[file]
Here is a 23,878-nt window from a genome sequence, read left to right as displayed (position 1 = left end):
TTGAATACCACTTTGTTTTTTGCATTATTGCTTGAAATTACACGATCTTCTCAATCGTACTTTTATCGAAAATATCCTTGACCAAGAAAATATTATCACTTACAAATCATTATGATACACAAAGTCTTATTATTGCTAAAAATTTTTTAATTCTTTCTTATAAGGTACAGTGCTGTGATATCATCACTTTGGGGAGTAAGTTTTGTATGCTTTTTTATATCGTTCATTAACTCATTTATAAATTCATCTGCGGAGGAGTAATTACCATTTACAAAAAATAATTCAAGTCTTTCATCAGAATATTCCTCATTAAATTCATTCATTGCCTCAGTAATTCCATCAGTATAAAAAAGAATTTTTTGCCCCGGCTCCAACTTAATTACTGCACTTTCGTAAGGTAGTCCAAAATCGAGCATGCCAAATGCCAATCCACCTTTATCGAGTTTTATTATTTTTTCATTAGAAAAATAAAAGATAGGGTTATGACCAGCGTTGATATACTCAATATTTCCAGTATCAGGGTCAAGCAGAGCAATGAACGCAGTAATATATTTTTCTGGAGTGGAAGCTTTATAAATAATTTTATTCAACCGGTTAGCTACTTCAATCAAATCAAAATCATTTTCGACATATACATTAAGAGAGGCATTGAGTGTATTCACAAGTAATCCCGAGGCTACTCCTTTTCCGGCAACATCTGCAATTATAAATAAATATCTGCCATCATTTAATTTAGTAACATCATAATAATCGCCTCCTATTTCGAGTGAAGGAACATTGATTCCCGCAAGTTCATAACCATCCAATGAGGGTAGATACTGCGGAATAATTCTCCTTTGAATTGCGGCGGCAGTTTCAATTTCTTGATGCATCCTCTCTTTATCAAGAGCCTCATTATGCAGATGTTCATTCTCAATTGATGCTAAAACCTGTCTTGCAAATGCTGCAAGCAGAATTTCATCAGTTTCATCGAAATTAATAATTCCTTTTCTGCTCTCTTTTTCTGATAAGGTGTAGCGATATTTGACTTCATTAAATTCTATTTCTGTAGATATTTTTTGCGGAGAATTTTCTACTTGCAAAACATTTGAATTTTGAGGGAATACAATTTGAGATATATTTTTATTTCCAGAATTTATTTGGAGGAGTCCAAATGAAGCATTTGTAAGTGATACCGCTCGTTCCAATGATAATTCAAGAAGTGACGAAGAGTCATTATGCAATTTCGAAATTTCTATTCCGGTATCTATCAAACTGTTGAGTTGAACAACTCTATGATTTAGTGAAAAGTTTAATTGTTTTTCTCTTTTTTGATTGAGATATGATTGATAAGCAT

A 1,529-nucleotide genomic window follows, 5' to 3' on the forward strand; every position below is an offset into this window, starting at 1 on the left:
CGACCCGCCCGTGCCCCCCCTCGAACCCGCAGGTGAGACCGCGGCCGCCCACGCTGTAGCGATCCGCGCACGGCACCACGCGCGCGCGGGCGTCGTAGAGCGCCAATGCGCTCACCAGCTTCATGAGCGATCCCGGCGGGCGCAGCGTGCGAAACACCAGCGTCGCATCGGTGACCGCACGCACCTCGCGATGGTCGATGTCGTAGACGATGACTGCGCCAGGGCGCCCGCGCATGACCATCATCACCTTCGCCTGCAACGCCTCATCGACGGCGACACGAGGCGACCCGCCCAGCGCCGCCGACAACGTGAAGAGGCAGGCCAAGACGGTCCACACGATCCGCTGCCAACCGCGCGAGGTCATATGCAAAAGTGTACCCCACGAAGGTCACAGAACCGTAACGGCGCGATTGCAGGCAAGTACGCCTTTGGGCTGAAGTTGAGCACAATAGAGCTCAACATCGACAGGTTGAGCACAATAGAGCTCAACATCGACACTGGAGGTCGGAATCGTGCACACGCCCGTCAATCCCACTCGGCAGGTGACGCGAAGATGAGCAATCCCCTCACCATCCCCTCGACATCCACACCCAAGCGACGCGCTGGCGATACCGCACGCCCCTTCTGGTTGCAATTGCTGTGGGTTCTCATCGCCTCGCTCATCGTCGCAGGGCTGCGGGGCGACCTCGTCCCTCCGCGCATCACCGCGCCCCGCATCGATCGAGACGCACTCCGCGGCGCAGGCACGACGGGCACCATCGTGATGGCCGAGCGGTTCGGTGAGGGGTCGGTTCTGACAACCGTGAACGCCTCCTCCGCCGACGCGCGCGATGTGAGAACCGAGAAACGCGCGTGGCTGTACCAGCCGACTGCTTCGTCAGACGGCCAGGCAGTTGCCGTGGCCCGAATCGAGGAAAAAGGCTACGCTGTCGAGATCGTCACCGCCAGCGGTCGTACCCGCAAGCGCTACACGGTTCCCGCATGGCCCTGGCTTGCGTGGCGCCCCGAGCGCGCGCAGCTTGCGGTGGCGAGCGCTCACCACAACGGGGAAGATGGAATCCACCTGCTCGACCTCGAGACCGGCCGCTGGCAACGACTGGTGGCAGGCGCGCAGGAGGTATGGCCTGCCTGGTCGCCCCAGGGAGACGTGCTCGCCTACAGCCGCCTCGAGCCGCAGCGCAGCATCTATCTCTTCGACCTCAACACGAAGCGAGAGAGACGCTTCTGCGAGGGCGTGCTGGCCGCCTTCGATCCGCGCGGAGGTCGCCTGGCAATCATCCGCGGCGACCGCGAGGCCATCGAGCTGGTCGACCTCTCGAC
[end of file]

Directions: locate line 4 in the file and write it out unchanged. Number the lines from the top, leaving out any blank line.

CGACCCGCCCGTGCCCCCCCTCGAACCCGCAGGTGAGACCGCGGCCGCCCACGCTGTAGCGATCCGCGCACGGCACCACGCGCGCGCGGGCGTCGTAGAGCGCCAATGCGCTCACCAGCTTCATGAGCGATCCCGGCGGGCGCAGCGTGCGAAACACCAGCGTCGCATCGGTGACCGCACGCACCTCGCGATGGTCGATGTCGTAGACGATGACTGCGCCAGGGCGCCCGCGCATGACCATCATCACCTTCGCCTGCAACGCCTCATCGACGGCGACACGAGGCGACCCGCCCAGCGCCGCCGACAACGTGAAGAGGCAGGCCAAGACGGTCCACACGATCCGCTGCCAACCGCGCGAGGTCATATGCAAAAGTGTACCCCACGAAGGTCACAGAACCGTAACGGCGCGATTGCAGGCAAGTACGCCTTTGGGCTGAAGTTGAGCACAATAGAGCTCAACATCGACAGGTTGAGCACAATAGAGCTCAACATCGACACTGGAGGTCGGAATCGTGCACACGCCCGTCAATCCCACTCGGCAGGTGACGCGAAGATGAGCAATCCCCTCACCATCCCCTCGACATCCACACCCAAGCGACGCGCTGGCGATACCGCACGCCCCTTCTGGTTGCAATTGCTGTGGGTTCTCATCGCCTCGCTCATCGTCGCAGGGCTGCGGGGCGACCTCGTCCCTCCGCGCATCACCGCGCCCCGCATCGATCGAGACGCACTCCGCGGCGCAGGCACGACGGGCACCATCGTGATGGCCGAGCGGTTCGGTGAGGGGTCGGTTCTGACAACCGTGAACGCCTCCTCCGCCGACGCGCGCGATGTGAGAACCGAGAAACGCGCGTGGCTGTACCAGCCGACTGCTTCGTCAGACGGCCAGGCAGTTGCCGTGGCCCGAATCGAGGAAAAAGGCTACGCTGTCGAGATCGTCACCGCCAGCGGTCGTACCCGCAAGCGCTACACGGTTCCCGCATGGCCCTGGCTTGCGTGGCGCCCCGAGCGCGCGCAGCTTGCGGTGGCGAGCGCTCACCACAACGGGGAAGATGGAATCCACCTGCTCGACCTCGAGACCGGCCGCTGGCAACGACTGGTGGCAGGCGCGCAGGAGGTATGGCCTGCCTGGTCGCCCCAGGGAGACGTGCTCGCCTACAGCCGCCTCGAGCCGCAGCGCAGCATCTATCTCTTCGACCTCAACACGAAGCGAGAGAGACGCTTCTGCGAGGGCGTGCTGGCCGCCTTCGATCCGCGCGGAGGTCGCCTGGCAATCATCCGCGGCGACCGCGAGGCCATCGAGCTGGTCGACCTCTCGAC